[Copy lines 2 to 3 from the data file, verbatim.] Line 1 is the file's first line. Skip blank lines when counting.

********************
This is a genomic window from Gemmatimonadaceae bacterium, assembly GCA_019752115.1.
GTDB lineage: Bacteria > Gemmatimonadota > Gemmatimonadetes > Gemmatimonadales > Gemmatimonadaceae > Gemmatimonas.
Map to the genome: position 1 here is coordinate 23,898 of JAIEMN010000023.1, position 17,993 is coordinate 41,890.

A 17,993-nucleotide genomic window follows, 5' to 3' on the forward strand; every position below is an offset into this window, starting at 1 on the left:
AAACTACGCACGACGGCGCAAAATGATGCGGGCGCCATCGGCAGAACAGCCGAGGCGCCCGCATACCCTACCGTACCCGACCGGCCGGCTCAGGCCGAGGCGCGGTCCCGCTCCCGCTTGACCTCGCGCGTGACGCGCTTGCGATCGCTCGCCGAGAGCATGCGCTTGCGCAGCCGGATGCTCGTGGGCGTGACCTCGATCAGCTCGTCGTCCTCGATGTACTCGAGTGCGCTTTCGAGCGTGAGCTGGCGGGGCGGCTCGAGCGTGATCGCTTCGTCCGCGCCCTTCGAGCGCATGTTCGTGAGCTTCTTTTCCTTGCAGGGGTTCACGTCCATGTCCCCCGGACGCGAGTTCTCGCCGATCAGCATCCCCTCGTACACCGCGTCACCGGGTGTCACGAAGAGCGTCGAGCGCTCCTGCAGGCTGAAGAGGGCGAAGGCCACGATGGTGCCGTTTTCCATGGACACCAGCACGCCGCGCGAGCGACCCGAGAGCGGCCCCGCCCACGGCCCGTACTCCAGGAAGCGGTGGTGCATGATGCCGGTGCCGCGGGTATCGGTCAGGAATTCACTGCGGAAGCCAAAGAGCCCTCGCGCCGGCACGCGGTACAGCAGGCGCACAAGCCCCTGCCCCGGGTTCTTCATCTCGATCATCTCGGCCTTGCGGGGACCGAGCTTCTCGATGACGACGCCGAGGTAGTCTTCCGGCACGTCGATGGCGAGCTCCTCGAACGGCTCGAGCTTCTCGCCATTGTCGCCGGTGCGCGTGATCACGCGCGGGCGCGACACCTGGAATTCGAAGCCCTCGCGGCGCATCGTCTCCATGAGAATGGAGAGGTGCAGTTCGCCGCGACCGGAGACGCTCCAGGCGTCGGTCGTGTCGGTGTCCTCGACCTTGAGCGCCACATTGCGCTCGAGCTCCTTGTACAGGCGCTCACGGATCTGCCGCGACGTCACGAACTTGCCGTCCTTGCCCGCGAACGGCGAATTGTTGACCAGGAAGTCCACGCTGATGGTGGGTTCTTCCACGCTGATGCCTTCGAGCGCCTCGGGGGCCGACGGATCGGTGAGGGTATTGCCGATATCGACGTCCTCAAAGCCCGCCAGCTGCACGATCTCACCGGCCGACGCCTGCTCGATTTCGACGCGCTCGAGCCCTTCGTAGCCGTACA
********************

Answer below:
GTDB lineage: Bacteria > Gemmatimonadota > Gemmatimonadetes > Gemmatimonadales > Gemmatimonadaceae > Gemmatimonas.
Map to the genome: position 1 here is coordinate 23,898 of JAIEMN010000023.1, position 17,993 is coordinate 41,890.